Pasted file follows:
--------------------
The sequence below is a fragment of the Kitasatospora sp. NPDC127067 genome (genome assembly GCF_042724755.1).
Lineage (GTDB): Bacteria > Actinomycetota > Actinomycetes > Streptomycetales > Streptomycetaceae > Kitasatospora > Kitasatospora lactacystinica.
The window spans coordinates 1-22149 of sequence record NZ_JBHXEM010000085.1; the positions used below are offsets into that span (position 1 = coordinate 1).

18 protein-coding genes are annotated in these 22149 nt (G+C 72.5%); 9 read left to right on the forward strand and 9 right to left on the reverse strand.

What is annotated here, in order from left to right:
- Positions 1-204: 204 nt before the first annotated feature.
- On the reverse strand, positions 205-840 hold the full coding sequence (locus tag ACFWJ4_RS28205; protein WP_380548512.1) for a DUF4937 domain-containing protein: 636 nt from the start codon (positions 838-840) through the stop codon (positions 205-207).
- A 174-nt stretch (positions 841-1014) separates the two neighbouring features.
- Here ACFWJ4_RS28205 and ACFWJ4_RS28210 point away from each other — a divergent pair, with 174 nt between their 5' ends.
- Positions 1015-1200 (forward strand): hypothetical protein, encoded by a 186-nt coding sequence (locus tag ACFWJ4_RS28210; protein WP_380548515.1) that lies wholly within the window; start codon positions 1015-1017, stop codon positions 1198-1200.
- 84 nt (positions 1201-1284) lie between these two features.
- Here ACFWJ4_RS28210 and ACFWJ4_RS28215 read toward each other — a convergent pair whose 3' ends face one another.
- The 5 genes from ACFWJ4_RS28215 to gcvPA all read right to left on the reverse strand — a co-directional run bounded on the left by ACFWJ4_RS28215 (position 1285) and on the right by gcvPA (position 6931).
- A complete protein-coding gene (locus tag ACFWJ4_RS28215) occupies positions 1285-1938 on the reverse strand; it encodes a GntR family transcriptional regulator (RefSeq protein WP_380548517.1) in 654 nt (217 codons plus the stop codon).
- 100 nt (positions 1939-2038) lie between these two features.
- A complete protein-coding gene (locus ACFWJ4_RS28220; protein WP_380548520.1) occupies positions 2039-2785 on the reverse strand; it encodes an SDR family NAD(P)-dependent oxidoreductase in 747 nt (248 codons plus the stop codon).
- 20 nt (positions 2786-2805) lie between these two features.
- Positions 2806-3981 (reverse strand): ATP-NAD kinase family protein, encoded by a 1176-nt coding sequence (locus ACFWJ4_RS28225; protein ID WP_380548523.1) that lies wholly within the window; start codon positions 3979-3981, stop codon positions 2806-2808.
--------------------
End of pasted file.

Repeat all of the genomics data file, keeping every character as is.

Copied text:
The sequence below is a fragment of the Kitasatospora sp. NPDC127067 genome (genome assembly GCF_042724755.1).
Lineage (GTDB): Bacteria > Actinomycetota > Actinomycetes > Streptomycetales > Streptomycetaceae > Kitasatospora > Kitasatospora lactacystinica.
The window spans coordinates 1-22149 of sequence record NZ_JBHXEM010000085.1; the positions used below are offsets into that span (position 1 = coordinate 1).

18 protein-coding genes are annotated in these 22149 nt (G+C 72.5%); 9 read left to right on the forward strand and 9 right to left on the reverse strand.

What is annotated here, in order from left to right:
- Positions 1-204: 204 nt before the first annotated feature.
- On the reverse strand, positions 205-840 hold the full coding sequence (locus tag ACFWJ4_RS28205; protein WP_380548512.1) for a DUF4937 domain-containing protein: 636 nt from the start codon (positions 838-840) through the stop codon (positions 205-207).
- A 174-nt stretch (positions 841-1014) separates the two neighbouring features.
- Here ACFWJ4_RS28205 and ACFWJ4_RS28210 point away from each other — a divergent pair, with 174 nt between their 5' ends.
- Positions 1015-1200 (forward strand): hypothetical protein, encoded by a 186-nt coding sequence (locus tag ACFWJ4_RS28210; protein WP_380548515.1) that lies wholly within the window; start codon positions 1015-1017, stop codon positions 1198-1200.
- 84 nt (positions 1201-1284) lie between these two features.
- Here ACFWJ4_RS28210 and ACFWJ4_RS28215 read toward each other — a convergent pair whose 3' ends face one another.
- The 5 genes from ACFWJ4_RS28215 to gcvPA all read right to left on the reverse strand — a co-directional run bounded on the left by ACFWJ4_RS28215 (position 1285) and on the right by gcvPA (position 6931).
- A complete protein-coding gene (locus tag ACFWJ4_RS28215) occupies positions 1285-1938 on the reverse strand; it encodes a GntR family transcriptional regulator (RefSeq protein WP_380548517.1) in 654 nt (217 codons plus the stop codon).
- 100 nt (positions 1939-2038) lie between these two features.
- A complete protein-coding gene (locus ACFWJ4_RS28220; protein WP_380548520.1) occupies positions 2039-2785 on the reverse strand; it encodes an SDR family NAD(P)-dependent oxidoreductase in 747 nt (248 codons plus the stop codon).
- 20 nt (positions 2786-2805) lie between these two features.
- Positions 2806-3981 (reverse strand): ATP-NAD kinase family protein, encoded by a 1176-nt coding sequence (locus ACFWJ4_RS28225; protein ID WP_380548523.1) that lies wholly within the window; start codon positions 3979-3981, stop codon positions 2806-2808.